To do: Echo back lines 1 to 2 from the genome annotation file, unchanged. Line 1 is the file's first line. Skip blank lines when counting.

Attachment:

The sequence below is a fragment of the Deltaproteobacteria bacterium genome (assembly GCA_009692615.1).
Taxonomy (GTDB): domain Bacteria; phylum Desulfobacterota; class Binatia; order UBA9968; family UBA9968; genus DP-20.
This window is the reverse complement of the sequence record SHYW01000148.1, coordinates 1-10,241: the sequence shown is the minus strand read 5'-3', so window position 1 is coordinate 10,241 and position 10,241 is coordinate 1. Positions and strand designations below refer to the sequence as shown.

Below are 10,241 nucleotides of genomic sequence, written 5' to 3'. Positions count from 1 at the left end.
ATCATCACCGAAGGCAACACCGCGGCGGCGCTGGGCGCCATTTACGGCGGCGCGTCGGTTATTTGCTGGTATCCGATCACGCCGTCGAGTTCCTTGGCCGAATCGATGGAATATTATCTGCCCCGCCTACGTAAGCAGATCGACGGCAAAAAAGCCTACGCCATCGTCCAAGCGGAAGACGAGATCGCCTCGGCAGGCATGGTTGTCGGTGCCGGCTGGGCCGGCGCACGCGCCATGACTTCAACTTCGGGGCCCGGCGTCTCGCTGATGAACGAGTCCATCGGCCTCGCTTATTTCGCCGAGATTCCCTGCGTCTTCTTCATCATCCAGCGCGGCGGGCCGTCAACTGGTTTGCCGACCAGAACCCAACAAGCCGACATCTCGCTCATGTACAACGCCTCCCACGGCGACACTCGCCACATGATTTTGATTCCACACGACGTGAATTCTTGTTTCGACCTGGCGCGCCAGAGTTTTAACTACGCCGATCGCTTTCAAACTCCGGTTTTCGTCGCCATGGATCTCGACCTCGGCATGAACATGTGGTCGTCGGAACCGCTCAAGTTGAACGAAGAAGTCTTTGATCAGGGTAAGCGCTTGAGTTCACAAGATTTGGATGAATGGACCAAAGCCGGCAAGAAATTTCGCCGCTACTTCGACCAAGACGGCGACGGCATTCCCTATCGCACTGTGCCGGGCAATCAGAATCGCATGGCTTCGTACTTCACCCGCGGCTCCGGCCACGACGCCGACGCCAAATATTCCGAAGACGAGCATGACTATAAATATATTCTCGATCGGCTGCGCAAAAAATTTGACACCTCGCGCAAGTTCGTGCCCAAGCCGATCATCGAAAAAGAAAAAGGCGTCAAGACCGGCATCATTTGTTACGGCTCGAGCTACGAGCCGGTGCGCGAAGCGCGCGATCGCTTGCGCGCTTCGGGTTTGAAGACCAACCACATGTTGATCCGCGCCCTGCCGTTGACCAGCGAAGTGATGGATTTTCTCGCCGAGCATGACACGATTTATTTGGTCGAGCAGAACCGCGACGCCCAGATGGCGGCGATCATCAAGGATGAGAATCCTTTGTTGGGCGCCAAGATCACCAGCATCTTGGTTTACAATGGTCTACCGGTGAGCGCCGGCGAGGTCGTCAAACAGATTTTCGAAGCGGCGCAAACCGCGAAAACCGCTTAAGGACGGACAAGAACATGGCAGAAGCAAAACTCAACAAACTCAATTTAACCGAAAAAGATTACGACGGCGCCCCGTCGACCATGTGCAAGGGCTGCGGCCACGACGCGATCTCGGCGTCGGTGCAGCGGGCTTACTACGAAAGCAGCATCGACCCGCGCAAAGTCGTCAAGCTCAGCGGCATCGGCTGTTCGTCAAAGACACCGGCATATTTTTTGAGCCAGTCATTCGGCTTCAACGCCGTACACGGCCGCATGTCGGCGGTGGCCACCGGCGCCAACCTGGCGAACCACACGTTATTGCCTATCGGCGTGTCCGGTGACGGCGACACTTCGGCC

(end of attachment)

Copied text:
The sequence below is a fragment of the Deltaproteobacteria bacterium genome (assembly GCA_009692615.1).
Taxonomy (GTDB): domain Bacteria; phylum Desulfobacterota; class Binatia; order UBA9968; family UBA9968; genus DP-20.